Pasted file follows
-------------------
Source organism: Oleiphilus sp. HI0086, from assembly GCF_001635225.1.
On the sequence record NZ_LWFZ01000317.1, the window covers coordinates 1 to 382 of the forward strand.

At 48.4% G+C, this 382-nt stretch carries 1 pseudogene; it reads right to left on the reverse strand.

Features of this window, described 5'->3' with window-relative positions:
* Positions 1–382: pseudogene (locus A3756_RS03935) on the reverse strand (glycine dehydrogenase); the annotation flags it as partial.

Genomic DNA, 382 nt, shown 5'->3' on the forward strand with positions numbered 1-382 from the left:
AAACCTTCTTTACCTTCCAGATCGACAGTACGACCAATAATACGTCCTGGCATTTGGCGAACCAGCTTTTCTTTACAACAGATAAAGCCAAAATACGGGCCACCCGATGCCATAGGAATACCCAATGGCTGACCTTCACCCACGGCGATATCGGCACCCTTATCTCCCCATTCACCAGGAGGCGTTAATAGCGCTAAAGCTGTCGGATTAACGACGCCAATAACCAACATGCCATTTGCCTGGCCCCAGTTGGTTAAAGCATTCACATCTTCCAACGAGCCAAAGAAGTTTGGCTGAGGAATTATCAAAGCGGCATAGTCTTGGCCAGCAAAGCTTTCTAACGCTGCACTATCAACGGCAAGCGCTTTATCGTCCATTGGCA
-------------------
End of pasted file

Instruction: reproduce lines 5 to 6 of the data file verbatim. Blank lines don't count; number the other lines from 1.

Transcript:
* Positions 1–382: pseudogene (locus A3756_RS03935) on the reverse strand (glycine dehydrogenase); the annotation flags it as partial.

Genomic DNA, 382 nt, shown 5'->3' on the forward strand with positions numbered 1-382 from the left: